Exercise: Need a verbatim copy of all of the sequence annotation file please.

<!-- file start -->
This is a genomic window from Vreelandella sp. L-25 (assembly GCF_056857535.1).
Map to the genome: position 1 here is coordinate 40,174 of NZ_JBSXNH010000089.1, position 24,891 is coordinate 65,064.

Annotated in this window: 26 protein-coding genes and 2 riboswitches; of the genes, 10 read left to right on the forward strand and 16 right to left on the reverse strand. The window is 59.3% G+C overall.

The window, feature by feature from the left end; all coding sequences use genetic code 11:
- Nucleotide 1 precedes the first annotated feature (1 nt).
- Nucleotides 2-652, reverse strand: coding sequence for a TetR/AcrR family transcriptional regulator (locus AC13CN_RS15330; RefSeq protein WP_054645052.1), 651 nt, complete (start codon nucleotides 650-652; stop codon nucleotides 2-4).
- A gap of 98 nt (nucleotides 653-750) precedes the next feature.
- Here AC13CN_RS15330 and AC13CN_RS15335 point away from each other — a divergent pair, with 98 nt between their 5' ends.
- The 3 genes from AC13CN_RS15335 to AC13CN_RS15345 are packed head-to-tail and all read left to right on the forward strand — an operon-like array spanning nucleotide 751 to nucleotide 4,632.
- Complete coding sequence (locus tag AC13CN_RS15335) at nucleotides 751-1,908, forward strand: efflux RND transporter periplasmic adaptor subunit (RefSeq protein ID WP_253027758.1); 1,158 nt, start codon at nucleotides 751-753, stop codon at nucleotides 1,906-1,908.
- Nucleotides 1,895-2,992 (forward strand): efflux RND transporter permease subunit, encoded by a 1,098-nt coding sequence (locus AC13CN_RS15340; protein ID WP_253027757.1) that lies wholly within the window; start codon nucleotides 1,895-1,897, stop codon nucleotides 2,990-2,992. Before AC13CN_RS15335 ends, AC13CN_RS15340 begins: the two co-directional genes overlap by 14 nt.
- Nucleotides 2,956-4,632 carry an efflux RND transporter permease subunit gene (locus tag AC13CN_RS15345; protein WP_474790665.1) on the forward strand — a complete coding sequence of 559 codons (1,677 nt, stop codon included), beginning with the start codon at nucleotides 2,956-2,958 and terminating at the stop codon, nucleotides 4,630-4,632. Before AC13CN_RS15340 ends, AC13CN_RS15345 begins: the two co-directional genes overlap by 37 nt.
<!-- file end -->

This is a genomic window from Vreelandella sp. L-25 (assembly GCF_056857535.1).
Map to the genome: position 1 here is coordinate 40,174 of NZ_JBSXNH010000089.1, position 24,891 is coordinate 65,064.

Annotated in this window: 26 protein-coding genes and 2 riboswitches; of the genes, 10 read left to right on the forward strand and 16 right to left on the reverse strand. The window is 59.3% G+C overall.

The window, feature by feature from the left end; all coding sequences use genetic code 11:
- Nucleotide 1 precedes the first annotated feature (1 nt).
- Nucleotides 2-652, reverse strand: coding sequence for a TetR/AcrR family transcriptional regulator (locus AC13CN_RS15330; RefSeq protein WP_054645052.1), 651 nt, complete (start codon nucleotides 650-652; stop codon nucleotides 2-4).
- A gap of 98 nt (nucleotides 653-750) precedes the next feature.
- Here AC13CN_RS15330 and AC13CN_RS15335 point away from each other — a divergent pair, with 98 nt between their 5' ends.
- The 3 genes from AC13CN_RS15335 to AC13CN_RS15345 are packed head-to-tail and all read left to right on the forward strand — an operon-like array spanning nucleotide 751 to nucleotide 4,632.
- Complete coding sequence (locus tag AC13CN_RS15335) at nucleotides 751-1,908, forward strand: efflux RND transporter periplasmic adaptor subunit (RefSeq protein ID WP_253027758.1); 1,158 nt, start codon at nucleotides 751-753, stop codon at nucleotides 1,906-1,908.
- Nucleotides 1,895-2,992 (forward strand): efflux RND transporter permease subunit, encoded by a 1,098-nt coding sequence (locus AC13CN_RS15340; protein ID WP_253027757.1) that lies wholly within the window; start codon nucleotides 1,895-1,897, stop codon nucleotides 2,990-2,992. Before AC13CN_RS15335 ends, AC13CN_RS15340 begins: the two co-directional genes overlap by 14 nt.
- Nucleotides 2,956-4,632 carry an efflux RND transporter permease subunit gene (locus tag AC13CN_RS15345; protein WP_474790665.1) on the forward strand — a complete coding sequence of 559 codons (1,677 nt, stop codon included), beginning with the start codon at nucleotides 2,956-2,958 and terminating at the stop codon, nucleotides 4,630-4,632. Before AC13CN_RS15340 ends, AC13CN_RS15345 begins: the two co-directional genes overlap by 37 nt.